Birdwatchers flocked to North Langley this week, hopeful to catch a glimpse of a hawk “incredibly rare” to the area – one native to South America and the southern U.S.
Dozens and dozens of wild bird enthusiast caught online chatter that local birder Phil Henderson had spotted a white-tailed kite in the Nathan Creek area of Glen Valley last Sunday.
In the subsequent three days, the birding community from throughout the Lower Mainland and northwest Washington State poured into the otherwise remote Langley park area trying to spot the bird seldom seen north of California, explained bird enthusiast Michael Klotz.
“It’s super unusual,” he shared, noting the same bird had reportedly been seen a day or two earlier in the Skagit Valley area.
These are described as non-migratory birds, which year-round reside throughout northern South America and the southwestern part of the U.S. (Texas and California). But individual kites may reportedly move short distances during the non-breeding season.
This particular bird was described as a juvenile. Because of black spots on its tail and mascara-like markings around its eyes, it’s believed this primarily white hawk is about two years old, explained Klotz, who grabbed his gear, jumped in his truck, and headed up to Glen Valley the moment he learned of the sighting.
It’s the nice thing about being the boss when being a birder, said the bridge builder. An alert comes in and he can typically bolt.
He was the third birder to get to the site, around 264th Street and 84th Avenue, early Sunday evening.
“To see this bird was pretty exciting,” he recounted.
Klotz described the first day’s viewing as stunning, noting he was probably 50 feet or so out from its perch in a deciduous tree. He was impressed by the small hawks, its narrow pointed wings and long tail making it look quite “delicate.”
In the hours after the rare bird alert was sounded, he said there were maybe 10 bird enthusiast who came out.
But in the days to follow, that tally likely climbed upwards of 40 or more. And, Koltz noted, with the increased traffic the bird relocated further back – out of normal viewing range – meaning onlookers had to have scopes to even catch a glimpse.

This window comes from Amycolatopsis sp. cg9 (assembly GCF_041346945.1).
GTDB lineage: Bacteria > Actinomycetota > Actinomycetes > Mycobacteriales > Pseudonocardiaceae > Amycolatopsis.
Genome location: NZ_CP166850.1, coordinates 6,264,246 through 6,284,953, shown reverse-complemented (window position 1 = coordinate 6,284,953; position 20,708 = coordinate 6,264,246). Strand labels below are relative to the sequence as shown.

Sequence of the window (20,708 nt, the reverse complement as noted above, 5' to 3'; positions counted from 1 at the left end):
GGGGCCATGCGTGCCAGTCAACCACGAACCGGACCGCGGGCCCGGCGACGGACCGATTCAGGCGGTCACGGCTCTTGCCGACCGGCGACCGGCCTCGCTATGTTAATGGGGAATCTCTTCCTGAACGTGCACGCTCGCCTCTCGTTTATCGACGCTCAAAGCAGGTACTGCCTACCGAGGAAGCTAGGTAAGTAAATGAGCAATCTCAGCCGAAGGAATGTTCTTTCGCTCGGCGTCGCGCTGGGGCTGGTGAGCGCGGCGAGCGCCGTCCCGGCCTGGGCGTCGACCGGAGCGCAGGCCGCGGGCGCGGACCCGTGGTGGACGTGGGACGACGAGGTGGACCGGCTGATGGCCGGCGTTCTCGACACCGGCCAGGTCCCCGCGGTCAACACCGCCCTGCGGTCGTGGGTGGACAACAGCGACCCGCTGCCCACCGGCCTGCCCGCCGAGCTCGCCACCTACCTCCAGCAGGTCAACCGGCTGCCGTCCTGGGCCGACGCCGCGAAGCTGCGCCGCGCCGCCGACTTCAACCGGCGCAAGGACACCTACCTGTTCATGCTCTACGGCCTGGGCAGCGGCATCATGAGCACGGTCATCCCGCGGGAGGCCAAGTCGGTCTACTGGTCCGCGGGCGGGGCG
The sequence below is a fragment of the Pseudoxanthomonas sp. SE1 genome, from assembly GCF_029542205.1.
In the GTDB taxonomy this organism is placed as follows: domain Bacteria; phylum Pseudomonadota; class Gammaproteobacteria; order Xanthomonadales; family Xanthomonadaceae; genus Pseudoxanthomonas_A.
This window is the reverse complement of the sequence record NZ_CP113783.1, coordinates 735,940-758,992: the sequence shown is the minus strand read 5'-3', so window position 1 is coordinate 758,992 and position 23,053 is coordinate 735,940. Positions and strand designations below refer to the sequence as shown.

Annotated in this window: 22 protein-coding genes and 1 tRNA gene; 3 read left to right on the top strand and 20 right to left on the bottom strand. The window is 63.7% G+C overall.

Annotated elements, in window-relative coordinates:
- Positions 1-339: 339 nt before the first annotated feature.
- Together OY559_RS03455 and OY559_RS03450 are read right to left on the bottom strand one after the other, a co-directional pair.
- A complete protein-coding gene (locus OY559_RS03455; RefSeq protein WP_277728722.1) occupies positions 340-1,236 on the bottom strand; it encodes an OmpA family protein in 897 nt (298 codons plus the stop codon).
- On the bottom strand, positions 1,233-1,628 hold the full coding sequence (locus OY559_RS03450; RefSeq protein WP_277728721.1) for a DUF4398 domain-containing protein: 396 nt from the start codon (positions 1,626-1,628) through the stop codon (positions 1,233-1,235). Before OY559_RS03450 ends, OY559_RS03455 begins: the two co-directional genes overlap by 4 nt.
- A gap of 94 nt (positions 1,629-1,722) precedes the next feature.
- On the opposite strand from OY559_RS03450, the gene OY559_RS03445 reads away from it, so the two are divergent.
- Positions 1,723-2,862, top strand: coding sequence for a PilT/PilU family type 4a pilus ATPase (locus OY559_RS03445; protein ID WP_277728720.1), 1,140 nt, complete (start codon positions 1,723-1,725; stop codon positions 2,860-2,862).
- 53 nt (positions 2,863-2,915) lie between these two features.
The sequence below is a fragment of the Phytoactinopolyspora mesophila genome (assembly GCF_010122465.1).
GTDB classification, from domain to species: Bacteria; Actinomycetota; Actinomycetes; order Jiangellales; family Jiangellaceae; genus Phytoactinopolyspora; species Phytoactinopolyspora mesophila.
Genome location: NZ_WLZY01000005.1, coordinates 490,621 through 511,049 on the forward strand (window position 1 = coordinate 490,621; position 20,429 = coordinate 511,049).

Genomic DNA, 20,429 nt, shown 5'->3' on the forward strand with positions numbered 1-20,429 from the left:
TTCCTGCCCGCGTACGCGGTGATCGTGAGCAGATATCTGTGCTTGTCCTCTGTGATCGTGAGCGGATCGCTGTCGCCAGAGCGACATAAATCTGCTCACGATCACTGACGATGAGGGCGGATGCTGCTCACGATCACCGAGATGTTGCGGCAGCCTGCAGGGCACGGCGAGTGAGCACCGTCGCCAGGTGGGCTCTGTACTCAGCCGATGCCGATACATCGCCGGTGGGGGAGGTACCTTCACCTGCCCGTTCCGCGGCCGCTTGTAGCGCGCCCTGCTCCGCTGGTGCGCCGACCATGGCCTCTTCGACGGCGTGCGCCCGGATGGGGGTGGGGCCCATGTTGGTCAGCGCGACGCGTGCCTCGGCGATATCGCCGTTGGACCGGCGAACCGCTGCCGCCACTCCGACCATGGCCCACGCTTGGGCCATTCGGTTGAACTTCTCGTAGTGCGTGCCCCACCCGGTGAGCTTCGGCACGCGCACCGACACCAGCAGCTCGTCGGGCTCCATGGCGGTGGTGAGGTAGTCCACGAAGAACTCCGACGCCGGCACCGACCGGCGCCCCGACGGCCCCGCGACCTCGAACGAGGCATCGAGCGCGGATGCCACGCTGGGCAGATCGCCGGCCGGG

This is only the fifth such sighting of a white-tailed kite in Canada in almost a quarter century. All five sightings in that time have been in B.C., and in fact in the Lower Mainland, Klotz noted, reading off dates in 1990, 1999, 2003, and 2015 when spottings were recorded on the birding website called eBird.
He compared the sighting of this rare bird to his viewing of a Russian whopping swan at Trout Lake last spring and a common crane (also from Russia) seen in Washington State last month. Rare sightings are always high on this Murrayville man’s bucket list.
Admittedly, Klotz is a self-proclaimed birding fanatic. He even has his own blog dedicated to his birdwatching shenanigans, called TheBirdBlogger.com.
He took up the hobby when he was 18, and now at age 52, he and his girlfriend Carli Wyllie travel the world birdwatching. They just returned in March from a birding trip to Thailand.
Through the years, he’s spotted 1,162 birds worldwide – that’s one tenth of the world’s bird species – and close to 400 different species in Canada alone.
Actually his Canadian sightings pushed up to 398 Sunday, with the kite viewing.
“I would say it’s a very good bird for Canada,” Klotz said.
This hawk hasn’t been seen in the region again since Tuesday.
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